When I woke up this past Tuesday, I had no idea how my day was going to unfold. In fact, since I quit drinking nearly four years ago, I have really tried to live my life one day at a time and have quit trying to predict how each day is “supposed” to unravel.
This last week was no exception. The night before, I had picked my sons and nephew up from their Open Gym at their grade school. My nephew piped up in the back seat, “Hey. Did you tell your mom what happened today?”
I have learned this can mean any number of things, so I took a deep breath, looked over at my 12 yo and said, “No. I haven’t heard. Do tell.” The three of them got really quiet and super awkward. So I directed my son to fill me in.
“Well at lunch today, Jeanette (Not her real name) tried to get me to drink a margarita. I told her no.”
Wow. THAT was not at all what I had in mind.
“Wait, what?” I asked. “Start from the beginning.”
He proceeded to tell me how one of his classmates brought alcohol to school and was trying to get the kids at his table to drink it with her. Thankfully, this time, my son said no. We talked about the dangers, the risks involved, and how he went to the principal and told of what transpired. I was really proud of him in that moment. This was- to my knowledge- his first real run in with peer pressure, and he resisted. We called his dad and I had my son relay the story to him. My husband, in turn, was shocked but glad the outcome was in his favor. This time.
I have been through enough with my older daughter to know this isn’t always the case.
After the dust settled, I was able to call my sponsor and talk this through with her. Life is much different today for many of these kids. In that moment, I felt so much gratitude- gratitude that I am one of the lucky ones.
The next morning, I had to take the same son to a doctor appointment which afforded us a 45 minute car ride alone. I brought the margarita episode up again to him and said I really needed to talk to him more.
I asked him if we could talk a little bit about Jeanette and what her home life was like. I wanted to know how a 12 yo needs to numb at school. I needed some clarity. He mentioned how her parents are divorced, that she moved her late last year, and seemed pretty unhappy. He added, “He dad is a raging alcoholic.”
The proverbial window of opportunity nearly fell off its hinges.
“Well,” I asked, “What does an alcoholic look like to you?”
He answered something about being dirty, homeless, and uninvolved.
I nodded my head and asked him, “Would it surprise you if I told you I am an alcoholic?” He looked really confused and mentioned that I don’t drink.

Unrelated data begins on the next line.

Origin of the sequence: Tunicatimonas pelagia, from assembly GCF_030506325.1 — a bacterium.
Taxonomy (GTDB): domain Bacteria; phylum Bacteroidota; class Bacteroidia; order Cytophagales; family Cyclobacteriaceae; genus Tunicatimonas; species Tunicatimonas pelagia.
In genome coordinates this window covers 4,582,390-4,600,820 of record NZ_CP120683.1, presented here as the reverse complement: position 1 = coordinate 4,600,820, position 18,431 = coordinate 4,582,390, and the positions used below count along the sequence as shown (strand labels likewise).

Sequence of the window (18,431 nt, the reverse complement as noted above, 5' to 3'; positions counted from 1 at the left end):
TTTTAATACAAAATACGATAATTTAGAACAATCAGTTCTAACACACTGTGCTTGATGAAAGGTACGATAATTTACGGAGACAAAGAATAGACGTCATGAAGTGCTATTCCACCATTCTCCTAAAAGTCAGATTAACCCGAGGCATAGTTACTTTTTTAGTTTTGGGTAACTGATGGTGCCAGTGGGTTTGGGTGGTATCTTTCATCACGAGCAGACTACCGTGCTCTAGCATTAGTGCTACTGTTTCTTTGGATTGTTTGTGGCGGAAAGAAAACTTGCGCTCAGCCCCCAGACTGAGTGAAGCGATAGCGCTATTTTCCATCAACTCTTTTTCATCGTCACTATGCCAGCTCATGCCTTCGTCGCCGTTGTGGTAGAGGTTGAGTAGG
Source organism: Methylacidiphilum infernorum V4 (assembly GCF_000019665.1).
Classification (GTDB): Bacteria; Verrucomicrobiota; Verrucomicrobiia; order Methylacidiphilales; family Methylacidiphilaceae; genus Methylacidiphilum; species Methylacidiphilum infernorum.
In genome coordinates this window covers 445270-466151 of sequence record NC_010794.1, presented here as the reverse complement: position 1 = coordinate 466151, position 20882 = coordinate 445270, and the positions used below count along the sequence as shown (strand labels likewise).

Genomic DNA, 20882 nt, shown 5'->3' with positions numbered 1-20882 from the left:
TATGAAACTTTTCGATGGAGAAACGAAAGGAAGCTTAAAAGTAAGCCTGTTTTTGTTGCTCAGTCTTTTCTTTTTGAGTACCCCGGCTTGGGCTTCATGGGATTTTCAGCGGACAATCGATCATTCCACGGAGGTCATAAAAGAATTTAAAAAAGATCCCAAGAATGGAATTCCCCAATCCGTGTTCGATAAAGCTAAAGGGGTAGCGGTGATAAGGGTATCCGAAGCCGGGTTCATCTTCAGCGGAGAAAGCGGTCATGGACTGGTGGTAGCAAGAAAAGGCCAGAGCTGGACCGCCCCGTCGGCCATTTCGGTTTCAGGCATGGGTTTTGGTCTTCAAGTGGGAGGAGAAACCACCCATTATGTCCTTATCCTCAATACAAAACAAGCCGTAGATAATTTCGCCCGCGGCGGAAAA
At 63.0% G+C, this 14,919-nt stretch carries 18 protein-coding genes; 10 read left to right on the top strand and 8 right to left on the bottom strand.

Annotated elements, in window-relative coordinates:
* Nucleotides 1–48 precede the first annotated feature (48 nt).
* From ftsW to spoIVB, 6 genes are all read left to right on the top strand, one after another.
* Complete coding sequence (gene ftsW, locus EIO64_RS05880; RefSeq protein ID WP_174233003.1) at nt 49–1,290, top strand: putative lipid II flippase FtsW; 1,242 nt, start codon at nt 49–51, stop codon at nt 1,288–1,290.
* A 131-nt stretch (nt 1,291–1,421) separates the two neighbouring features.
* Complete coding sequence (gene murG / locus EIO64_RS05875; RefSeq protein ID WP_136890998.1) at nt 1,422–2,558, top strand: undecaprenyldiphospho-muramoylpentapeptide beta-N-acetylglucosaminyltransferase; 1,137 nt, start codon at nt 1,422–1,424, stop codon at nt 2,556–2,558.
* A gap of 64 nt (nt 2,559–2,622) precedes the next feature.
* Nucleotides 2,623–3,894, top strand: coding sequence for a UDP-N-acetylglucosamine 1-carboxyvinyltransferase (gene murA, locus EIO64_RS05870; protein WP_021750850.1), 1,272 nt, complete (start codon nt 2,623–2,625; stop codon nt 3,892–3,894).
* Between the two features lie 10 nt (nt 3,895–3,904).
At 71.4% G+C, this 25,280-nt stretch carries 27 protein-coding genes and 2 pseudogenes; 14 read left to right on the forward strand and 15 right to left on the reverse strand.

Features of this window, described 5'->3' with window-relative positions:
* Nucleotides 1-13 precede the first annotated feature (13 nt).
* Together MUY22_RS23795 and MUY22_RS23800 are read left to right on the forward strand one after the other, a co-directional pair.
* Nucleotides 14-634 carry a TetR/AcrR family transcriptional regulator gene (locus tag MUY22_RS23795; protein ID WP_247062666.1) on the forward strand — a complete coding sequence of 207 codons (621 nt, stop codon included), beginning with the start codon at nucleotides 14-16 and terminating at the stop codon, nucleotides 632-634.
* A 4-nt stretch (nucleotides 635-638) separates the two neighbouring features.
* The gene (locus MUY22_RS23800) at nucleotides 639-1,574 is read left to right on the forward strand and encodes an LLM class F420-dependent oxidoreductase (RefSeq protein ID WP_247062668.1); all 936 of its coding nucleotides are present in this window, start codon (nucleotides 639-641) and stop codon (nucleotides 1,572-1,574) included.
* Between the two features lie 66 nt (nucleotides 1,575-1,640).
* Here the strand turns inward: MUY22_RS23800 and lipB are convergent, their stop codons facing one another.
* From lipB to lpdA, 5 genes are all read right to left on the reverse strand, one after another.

“Not anymore, but I used to. I am not the same person when I drink.”
I let that soak in for a bit and then he asked if I had ever drank and drive.
“Yes. I did. Alcohol abuse causes people to make decisions that when they aren’t drinking, they would never make.”
I went on to explain to him that the meetings I attend are full of alcoholics: doctors, lawyers, politicians, other teachers, and yes, some homeless people and those who have served time in jail- some of whom fall into the former group as well. He was dumbfounded. I talked with him about how alcoholism is a disease, and that no one asks to be one. I explained it’s heredity and is no different than diabetes or even cancer. Just like no one signs up for those diseases, alcoholism is no different. I told him that we do’t refer to then as raging diabetics or people as raging cancer patients. Being able to help put these into perspective and to alleviate some of the stigma and myths associated with alcoholism was a moment I could have never predicted.
I hadn’t previously talked with my son about being an alcoholic because the opportunity hadn’t presented it self in a way quite like this one did. I did not ask him to keep our discussion a secret either, for I am not ashamed of who I am today.
We ended our talk by me explaining to him that Jeanette is in pain and that is why so many people drink or abuse other drugs. I told him she needs help and that he can be a good friend by suggesting to her that she may want to see the guidance counselor at school. I also let him know that while he can be a friend, the problems she has right now are bigger than he is equipped to handle and that it’s best left to the professionals. We talked about boundaries and how he can be friends with her as long as drugs and alcohol are not part of the relationship. He smiled, hugged me tightly and told me how much he loved me. Not bad for a 12 yo boy just hitting puberty.
Being sober is truly a gift. This conversation would have never happened in the way it did had I still been active in my alcoholism. I know this.
The seed has been planted in my growing boy; I know I do not get to control his path, but it sure is rewarding knowing that I can be here for him, sober, when he needs me.